South Eastern Europe and the Victorian female gaze: Travel and (un)desirable intimacies
The project is a critically informed account of select representations of South Eastern Europe in writing produced by nineteenth-century British women travellers to the region. Despite the fact that South Eastern Europe was marginal to Britain's political and economic interests, it came to play a significant role in the British cultural imaginary. The project examines that role and dwells on the various ideological 'uses' to which the region was put in travel narratives by Victorian women.As an area thematizing and problematizing cultural difference and otherness and as a meeting point of varying discourses of gender, race/ethnicity, class, power, domination and counter-domination, travel writing has attracted considerable critical attention over the last fifteen years or so. However, most critical texts on the subject tend to analyze the travelling subject's gaze, which is intent upon the construction of the relatively stationary object(s) of his/her observation. By persistently privileging that analysis commentators ignore and even erase other aspects of the complex processes of mediation and negotiation in which travellers and 'travelees' are involved.This project explores discursive spaces defined by recorded Victorian travel to South Eastern Europe by supplementing the analysis of the gaze with a reading of experiences involving travellers' direct contact and/or intimacy with native 'travelees' such as social visits, meals, 'rites of hygiene', accommodation arrangements, and sexual relations. By linking the gaze and its varied productions to areas of direct contact and intimacy the project attempts a definition of the material conditions in which looking takes place.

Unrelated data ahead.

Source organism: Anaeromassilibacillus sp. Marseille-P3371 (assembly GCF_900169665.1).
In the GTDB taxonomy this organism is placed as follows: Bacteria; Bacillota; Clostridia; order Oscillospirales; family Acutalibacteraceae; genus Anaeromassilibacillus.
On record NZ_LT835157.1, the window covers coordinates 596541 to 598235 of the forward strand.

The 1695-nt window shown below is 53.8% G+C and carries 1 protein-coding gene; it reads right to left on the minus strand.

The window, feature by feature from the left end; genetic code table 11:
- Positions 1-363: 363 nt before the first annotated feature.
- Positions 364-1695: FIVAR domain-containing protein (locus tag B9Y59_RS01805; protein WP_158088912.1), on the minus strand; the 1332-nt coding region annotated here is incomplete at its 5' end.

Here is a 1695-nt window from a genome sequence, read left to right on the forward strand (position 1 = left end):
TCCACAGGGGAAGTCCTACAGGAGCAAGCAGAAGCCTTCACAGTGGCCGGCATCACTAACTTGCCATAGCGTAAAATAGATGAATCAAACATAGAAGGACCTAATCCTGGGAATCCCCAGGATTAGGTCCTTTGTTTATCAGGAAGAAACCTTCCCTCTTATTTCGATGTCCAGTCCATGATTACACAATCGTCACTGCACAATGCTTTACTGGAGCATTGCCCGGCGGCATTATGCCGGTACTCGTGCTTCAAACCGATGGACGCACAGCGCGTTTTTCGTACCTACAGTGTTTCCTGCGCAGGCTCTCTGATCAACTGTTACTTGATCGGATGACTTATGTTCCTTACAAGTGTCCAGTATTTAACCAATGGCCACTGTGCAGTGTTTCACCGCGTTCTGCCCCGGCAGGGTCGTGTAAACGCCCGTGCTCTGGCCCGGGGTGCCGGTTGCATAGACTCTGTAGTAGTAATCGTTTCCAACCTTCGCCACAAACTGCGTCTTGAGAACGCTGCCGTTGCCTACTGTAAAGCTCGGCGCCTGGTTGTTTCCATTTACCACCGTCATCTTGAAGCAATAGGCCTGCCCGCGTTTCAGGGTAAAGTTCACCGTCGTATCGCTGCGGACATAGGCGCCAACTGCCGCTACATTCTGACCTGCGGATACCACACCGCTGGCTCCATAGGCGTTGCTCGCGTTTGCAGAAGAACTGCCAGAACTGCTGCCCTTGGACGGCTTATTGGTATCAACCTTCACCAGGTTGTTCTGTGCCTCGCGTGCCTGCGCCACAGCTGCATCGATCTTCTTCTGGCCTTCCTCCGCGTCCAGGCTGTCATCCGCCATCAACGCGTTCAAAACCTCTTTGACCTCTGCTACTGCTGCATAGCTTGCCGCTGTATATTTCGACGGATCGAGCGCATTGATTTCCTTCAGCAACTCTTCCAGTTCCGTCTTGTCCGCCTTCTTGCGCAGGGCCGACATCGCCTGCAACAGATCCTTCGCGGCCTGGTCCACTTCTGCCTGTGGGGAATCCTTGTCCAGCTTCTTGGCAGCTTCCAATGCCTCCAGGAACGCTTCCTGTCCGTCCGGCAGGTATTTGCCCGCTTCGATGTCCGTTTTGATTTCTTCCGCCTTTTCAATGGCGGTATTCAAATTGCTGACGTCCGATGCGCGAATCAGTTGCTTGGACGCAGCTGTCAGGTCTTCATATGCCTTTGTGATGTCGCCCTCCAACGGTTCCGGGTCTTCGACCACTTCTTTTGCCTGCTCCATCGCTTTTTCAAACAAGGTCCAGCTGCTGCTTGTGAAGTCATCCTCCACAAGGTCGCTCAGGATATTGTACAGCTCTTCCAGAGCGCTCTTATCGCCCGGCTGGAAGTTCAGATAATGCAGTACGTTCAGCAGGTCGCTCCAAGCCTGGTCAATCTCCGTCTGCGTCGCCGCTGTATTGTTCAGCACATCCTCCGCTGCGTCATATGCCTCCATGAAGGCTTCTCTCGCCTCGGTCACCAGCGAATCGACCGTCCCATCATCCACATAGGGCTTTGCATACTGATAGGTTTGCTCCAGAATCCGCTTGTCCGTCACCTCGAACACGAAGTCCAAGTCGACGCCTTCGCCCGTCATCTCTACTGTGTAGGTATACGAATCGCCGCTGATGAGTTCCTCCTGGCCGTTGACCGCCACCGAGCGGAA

Associate Professor for British literature and cultural studies at the University of Veliko Turnovo, Bulgaria
U. a.: Tales of the Periphery: the Balkans in Nineteenth-Century British Writing, Veliko Turnovo 1997; Liberating the Poetic Genius: William Blake and Mid- and Late-Eighteenth-Century Literary History, Veliko Turnovo 1999; together with Corinne Fowler (eds), Journeys: The International Journal of Travel and Travel Writing 4.1, Special Issue: Travel and Ethics, London 2003.